Welcome to this week’s Tip of the Hat! We at LDH are furiously getting ready for ALA Annual next week, and the Executive Assistant is bummed that she was not able to register for the conference. It appears that the only cats that are allowed at Annual are Baker and Taylor. Worry not, for the Executive Assistant has lined up someone to go in her place. You will get a chance to meet this new team member if you are heading to Annual. Stay tuned…
In the meantime, it’s Monday, and Mondays are the best days to talk contract renewals, right?
Last week Samantha Lee wrote about the upcoming changes to Lynda.com’s authentication process for library patrons, which would require patrons to either create or link a LinkedIn account to use their library’s Lynda.com subscription. Lee details the various issues surrounding patron privacy with this upcoming change:
LyndaLibrary had access to library card numbers for verification purposes. With the proposed change to require patrons to get LinkedIn accounts to access the Lynda resources, LinkedIn Learning would have access to more personally identifiable information than they would have as LyndaLibrary. To get a LinkedIn account, patrons would need to provide an email address and their first and last names. This is more PII than other library e-content vendors would require (OverDrive requires library card numbers only, Hoopla requires a library card and email). After a user creates an account, they are prompted to then add employment history and import their email contacts – under the presumption to help users expand their professional network. So LinkedIn would not only have patron information, but also information for others who did not agree to use its platform. [emphasis added]
In the post, Lee pointed out that several libraries have already decided not to renew their Lynda subscriptions. In the comments section, two commenters related their less-than-positive experiences in asking their vendor representative about the proposed changes, as well one commenter a vendor representative, explaining why the changes were being made.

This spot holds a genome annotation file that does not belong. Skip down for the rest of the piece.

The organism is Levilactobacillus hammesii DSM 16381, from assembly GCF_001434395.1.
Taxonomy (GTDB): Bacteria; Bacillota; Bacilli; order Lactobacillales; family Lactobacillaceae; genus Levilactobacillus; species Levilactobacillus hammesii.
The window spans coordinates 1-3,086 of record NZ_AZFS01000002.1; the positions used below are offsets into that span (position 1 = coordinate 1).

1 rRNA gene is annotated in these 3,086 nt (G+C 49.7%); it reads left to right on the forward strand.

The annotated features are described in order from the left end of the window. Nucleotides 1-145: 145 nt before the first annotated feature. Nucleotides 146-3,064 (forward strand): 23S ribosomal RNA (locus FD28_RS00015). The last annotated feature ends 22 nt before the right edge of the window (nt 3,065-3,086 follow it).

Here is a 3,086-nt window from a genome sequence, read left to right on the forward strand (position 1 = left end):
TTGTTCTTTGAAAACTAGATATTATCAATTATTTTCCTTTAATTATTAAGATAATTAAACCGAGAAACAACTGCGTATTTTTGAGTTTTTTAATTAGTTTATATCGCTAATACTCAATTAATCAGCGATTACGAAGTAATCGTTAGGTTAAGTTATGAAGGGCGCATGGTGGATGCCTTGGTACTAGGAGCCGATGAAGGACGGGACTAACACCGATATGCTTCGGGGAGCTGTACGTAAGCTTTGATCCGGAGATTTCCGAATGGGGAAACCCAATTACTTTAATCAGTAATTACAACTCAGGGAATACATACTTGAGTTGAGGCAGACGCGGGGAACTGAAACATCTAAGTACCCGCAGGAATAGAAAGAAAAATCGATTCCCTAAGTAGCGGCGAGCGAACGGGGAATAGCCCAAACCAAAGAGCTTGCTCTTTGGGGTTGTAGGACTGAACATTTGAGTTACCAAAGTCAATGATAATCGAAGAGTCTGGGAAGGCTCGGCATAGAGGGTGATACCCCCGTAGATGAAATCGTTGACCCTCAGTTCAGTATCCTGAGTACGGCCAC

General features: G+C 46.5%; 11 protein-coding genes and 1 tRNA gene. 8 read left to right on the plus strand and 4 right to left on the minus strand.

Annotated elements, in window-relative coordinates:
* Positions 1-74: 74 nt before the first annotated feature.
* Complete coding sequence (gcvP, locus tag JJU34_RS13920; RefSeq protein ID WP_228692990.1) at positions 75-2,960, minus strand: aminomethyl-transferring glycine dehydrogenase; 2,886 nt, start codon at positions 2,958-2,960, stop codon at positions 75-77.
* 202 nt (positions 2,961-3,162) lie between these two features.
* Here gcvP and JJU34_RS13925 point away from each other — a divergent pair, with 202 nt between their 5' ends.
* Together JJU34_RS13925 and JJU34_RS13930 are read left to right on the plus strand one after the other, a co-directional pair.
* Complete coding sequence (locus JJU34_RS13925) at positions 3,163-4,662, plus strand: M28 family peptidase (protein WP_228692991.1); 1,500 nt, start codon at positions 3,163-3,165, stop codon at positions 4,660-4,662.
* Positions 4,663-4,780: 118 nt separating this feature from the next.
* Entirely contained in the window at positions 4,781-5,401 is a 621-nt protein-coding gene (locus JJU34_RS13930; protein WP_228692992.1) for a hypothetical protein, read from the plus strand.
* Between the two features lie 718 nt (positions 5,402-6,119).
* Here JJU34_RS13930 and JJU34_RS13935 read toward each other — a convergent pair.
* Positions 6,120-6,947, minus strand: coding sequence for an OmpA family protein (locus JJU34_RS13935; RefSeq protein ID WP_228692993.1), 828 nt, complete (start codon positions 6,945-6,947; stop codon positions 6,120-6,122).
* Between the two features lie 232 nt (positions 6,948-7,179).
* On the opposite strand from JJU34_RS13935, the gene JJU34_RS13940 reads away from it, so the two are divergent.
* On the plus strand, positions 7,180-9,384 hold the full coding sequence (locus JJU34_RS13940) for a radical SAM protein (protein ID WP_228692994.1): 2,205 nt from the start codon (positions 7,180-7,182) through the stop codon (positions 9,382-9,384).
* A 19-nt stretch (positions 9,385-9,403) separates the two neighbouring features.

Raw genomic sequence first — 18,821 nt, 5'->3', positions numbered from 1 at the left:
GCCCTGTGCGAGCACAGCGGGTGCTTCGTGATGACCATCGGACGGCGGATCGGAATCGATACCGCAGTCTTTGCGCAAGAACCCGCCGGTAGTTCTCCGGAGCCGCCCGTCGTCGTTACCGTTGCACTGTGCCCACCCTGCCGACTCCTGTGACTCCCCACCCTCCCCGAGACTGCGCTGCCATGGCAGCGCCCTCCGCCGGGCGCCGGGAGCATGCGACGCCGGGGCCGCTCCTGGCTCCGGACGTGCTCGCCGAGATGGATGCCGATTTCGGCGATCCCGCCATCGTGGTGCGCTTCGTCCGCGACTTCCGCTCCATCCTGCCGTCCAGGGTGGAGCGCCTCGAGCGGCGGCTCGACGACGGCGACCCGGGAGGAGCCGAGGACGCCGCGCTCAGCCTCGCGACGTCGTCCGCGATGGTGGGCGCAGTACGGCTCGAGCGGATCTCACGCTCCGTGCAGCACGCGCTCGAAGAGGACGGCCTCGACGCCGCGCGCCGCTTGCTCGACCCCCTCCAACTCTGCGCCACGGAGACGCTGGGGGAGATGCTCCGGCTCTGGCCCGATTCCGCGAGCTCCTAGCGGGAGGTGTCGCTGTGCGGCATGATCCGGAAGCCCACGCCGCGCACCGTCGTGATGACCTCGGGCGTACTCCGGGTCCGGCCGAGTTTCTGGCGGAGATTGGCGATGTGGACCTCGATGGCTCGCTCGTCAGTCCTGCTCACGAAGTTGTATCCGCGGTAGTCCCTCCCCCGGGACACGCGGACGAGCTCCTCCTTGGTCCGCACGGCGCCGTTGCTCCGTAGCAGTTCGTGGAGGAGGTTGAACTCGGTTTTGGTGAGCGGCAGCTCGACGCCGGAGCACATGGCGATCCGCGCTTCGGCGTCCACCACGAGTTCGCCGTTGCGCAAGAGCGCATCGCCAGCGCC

This recent change highlights the long-standing tension between libraries and vendors regarding patron data. As Lee mentioned, other vendors do use some patron data to verify that the patron is with that particular library and can use the service. This tension is complicated by a number of factors, from the administrative (what data is being collected and why) to the technical (what data is needed for the service to function). Cloud-based applications add another layer of complicating factors, particularly if third-party contractors (sub-contractors) are involved in providing the infrastructure or other services for the application, which then increases the number of potential people that have access to patron data.
Some libraries use the contract negotiations and/or renewal phases to include contract clauses holding vendors to privacy and confidentiality policies set by the library, along with other privacy and security requirements surrounding patron data. Other times vendors work with libraries to create privacy-driven development and practices, closely aligning their applications to the standards of privacy laid out by libraries. And then there are times when vendors are proactive in creating a service or application with patron privacy in mind!
The Lynda.com change seems to be following the usual conflict pattern if you read through the comments – libraries pushing vendors for changes, vendors pushing libraries about why the changes are necessary. Sometimes, though, one party leaves the negotiations in hopes to gain an advantage over the other party. This is not without risk. Considering that many library patrons use Lynda.com for professional development and learn much-valued technical skills, some libraries might hesitate leaving the Lynda.com contract on the table. Nonetheless, some libraries are taking that risk in hopes that if there is a critical mass of unsigned contract renewals, then the vendor would have to respond to their requests. As Lee states, “If LinkedIn Learning cannot take our profession’s concerns seriously… then we can and will take our business elsewhere. Maybe then they will be willing to adopt the changes we require to protect patron privacy.” There is already some momentum for this strategy as mentioned by Lee and the commenters, and perhaps we might observe a critical mass sooner than later.